[1] Lutz, S., Anesio, A. M., Jorge Villar, S. E. & Benning, L. G. Variations of algal communities cause darkening of a Greenland glacier. FEMS Microbiology Ecology 89, 402-414, doi:10.1111/1574-6941.12351 (2014).


About the August, 2014 dark Greenland photos

Photos and video I took during an August 2014 south Greenland maintenance tour of climate stations and an extreme ice survey time lapse camera went viral, featuring a surprisingly (to me and others) dark surface of Greenland ice.

What we know, the southern Greenland ice sheet hit record low reflectivity in the period of satellite observations since 2000 due to a ~2 month drought affecting south Greenland…
map with colors indicating when record low albedo was observed. The photos are from the blue patch near the southern tip of Greenland.
Snowfall summer 2014  for south Greenland would have kept the melt rates down by brightening up the surface. Summer 2014, at the QAS_A site, we recorded ice loss from the surface at a place we thought was above equilibrium line altitude, where the surface would lose no ice in an ‘average climate’. The higher than normal melt rates allowed the impurities to concentrate near the surface in a process documented for snow surfaces by Doherty et al. (2013).
To avoid misinterpretation, black carbon is only part of the darkness, the rest is dust and microbes (See Dumont et al. 2014 and Benning et al. 2014). The photos are from the lowest part of the ice sheet’s elevation. The upper elevations do not get nearly this dark. This satellite image illustrates for west Greenland how dark the surface gets, down to 30% reflectivity.
Work Cited
  • Benning, L.G. A.M. Anesio, S. Lutz & M. Tranter, Biological impact on Greenland’s albedo, Nature Geoscience 7, 691 (2014) doi:10.1038/ngeo2260
  • Doherty, S. J., T. C. Grenfell, S. Forsstro¨ m, D. L. Hegg, R. E. Brandt, and S. G. Warren (2013), Observed vertical redistribution of black carbon and other insoluble light-absorbing particles in melting snow, J. Geophys. Res. Atmos., 118, 5553–5569, doi:10.1002/jgrd.50235.
  • Dumont, M., E. Brun, G. Picard, M. Michou, Q. Libois, J-R. Petit, M. Geyer, S. Morin and B. Josse, Contribution of light-absorbing impurities in snow to Greenland’s darkening since 2009, Nature Geoscience, 8 June, 2014, DOI: 10.1038/NGEO2180
Photo by Jason Box

Photos by Jason Box


Sky selfie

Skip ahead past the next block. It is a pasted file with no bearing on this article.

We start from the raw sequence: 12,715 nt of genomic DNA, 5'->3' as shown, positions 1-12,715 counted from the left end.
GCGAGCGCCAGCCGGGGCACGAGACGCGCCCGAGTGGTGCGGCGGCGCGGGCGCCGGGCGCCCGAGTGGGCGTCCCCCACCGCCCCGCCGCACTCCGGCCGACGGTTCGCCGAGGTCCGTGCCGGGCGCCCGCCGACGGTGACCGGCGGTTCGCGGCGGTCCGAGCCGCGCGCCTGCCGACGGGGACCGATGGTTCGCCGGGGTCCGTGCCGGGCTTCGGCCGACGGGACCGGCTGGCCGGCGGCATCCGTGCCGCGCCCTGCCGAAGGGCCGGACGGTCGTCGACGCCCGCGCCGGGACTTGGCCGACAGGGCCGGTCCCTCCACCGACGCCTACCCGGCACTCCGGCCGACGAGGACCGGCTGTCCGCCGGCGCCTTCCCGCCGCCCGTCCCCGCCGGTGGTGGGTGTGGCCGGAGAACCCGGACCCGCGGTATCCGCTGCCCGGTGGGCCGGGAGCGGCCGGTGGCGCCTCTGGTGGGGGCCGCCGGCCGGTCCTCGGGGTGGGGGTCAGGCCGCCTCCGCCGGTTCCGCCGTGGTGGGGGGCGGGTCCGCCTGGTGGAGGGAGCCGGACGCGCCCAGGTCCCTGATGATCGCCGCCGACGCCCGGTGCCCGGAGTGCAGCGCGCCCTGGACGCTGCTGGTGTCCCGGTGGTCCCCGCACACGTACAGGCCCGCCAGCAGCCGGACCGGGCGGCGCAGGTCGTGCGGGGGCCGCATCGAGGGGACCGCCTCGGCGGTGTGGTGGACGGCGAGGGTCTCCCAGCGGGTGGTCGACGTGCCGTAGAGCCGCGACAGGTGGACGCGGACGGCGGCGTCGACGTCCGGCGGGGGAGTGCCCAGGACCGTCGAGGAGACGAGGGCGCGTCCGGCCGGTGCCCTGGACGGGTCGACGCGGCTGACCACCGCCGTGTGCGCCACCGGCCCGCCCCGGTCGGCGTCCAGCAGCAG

from part of NSIDC’s Greenland-today 20 August, 2014 post…

Sky selfie

Our colleague Jason Box of the Geological Survey of Denmark and Greenland (GEUS), and graduate student Johnny Ryan of Aberystwyth University spent much of the summer on the western ice sheet at Camp Dark Snow, near Kangerlugssuaq on the Arctic Circle (67 degrees north latitude at 1,010 meters above sea level). The team was investigating the Greenland surface albedo, climate, and surface melting, and how these evolve during summer. As part of the research, they have been using drones (Unmanned Aerial Vehicles, or UAVs) to photograph the surface from low altitude to examine the development of surface structures associated with melting. Strips of images and albedo measurements from the UAV are compared with simultaneous satellite images from the NASA MODIS sensor as an intermediate state to relate ground albedo measurements with that of the entire ice sheet. UAV photos reveal a surface riven with fractures, and drained by ephemeral rivers of melt water. The mid-summer melt surface in this area is pocked with 0.5 to 1 meter-wide (1.5 to 3 feet-wide) potholes with black grit and dust collected at the bottom. This black material is called cryoconite, and is comprised of dust and soot deposited on the surface, and melted out from the older ice exposed by melting. The dark patches are often glued together by tiny microbes.


Images of the Greenland Ice Sheet near Kangerlugssuaq in west-central Greenland taken by a drone (UAV) used to evaluate the evolving albedo of the ice sheet surface during the summer melt season. At top left, Prof. Jason Box and Johnny Ryan, a Ph.D. student at Aberystwyth University, hold the drone they used. Top left, the drone takes a picture of the surface (and the operator, J. Ryan) on August 9, 2014 from low altitude, showing numerous cryoconite holes filled with black dust, grit, and soot that had accumulated in the winter snowpack, and melted out of the older ice below. Bottom, a higher-altitude image of the same area reveals sinuous melt streams and linear fractures, as well as small speckles of cryoconite holes on the ice sheet. Tents from the camp are also visible as colorful dots against the ice surface. 

ps. Professors Alun Hubbard and Niel Snooke at Aberystwyth University deserve a lot of credit for the UAV development.